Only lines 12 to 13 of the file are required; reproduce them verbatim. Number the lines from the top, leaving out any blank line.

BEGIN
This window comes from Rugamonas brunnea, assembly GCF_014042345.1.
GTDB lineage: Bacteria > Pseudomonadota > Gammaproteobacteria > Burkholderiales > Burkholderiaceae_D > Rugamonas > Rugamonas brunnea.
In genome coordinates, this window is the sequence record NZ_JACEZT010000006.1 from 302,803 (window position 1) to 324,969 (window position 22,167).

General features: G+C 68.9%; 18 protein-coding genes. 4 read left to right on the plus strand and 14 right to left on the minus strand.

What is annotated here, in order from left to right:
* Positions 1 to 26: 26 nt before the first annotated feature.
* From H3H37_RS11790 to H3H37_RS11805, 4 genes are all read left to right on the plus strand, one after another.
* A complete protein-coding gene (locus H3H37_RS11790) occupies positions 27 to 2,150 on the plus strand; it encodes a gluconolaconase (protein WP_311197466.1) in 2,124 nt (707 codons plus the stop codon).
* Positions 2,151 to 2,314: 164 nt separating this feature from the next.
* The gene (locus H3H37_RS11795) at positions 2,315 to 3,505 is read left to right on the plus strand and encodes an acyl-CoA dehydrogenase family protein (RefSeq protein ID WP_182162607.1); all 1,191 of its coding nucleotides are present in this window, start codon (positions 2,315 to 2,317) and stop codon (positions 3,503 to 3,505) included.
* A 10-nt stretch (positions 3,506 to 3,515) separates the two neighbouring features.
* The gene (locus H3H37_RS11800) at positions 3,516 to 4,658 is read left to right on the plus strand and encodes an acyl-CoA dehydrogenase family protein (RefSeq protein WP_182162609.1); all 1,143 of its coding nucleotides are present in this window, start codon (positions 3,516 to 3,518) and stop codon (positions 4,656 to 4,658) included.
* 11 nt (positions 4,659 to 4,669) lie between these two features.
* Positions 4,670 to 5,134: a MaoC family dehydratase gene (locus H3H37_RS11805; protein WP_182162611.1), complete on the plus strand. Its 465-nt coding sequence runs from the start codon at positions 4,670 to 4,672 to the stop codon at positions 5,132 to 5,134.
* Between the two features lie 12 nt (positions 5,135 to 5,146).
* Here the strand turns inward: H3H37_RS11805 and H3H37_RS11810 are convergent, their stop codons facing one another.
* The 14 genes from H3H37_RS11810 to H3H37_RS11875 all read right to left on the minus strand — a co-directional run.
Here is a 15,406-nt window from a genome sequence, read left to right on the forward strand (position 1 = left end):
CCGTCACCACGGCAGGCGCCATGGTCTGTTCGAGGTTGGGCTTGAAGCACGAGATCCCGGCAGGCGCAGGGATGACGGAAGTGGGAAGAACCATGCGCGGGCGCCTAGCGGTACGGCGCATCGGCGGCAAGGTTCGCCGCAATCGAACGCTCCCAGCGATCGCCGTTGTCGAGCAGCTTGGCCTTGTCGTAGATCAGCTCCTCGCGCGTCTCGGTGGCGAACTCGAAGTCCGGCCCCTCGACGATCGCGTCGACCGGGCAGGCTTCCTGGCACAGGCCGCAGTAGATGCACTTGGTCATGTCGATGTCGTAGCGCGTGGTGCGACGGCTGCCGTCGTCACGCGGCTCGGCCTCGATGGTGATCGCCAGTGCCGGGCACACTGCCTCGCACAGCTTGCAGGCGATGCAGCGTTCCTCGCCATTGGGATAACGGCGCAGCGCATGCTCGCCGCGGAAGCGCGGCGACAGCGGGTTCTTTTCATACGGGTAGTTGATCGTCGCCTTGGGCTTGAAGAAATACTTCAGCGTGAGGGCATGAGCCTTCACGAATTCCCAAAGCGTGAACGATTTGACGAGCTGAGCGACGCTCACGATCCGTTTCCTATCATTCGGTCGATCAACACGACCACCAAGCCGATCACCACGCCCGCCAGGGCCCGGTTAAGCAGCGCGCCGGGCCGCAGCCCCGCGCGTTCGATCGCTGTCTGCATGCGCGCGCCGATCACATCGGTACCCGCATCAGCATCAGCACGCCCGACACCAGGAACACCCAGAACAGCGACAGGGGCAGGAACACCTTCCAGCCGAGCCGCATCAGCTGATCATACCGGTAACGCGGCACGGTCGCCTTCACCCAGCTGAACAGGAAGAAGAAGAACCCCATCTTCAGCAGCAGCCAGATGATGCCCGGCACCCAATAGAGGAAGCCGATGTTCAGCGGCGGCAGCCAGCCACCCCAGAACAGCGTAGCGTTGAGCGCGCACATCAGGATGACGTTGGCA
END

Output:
* The gene (locus H3H37_RS11800) at positions 3,516 to 4,658 is read left to right on the plus strand and encodes an acyl-CoA dehydrogenase family protein (RefSeq protein WP_182162609.1); all 1,143 of its coding nucleotides are present in this window, start codon (positions 3,516 to 3,518) and stop codon (positions 4,656 to 4,658) included.
* 11 nt (positions 4,659 to 4,669) lie between these two features.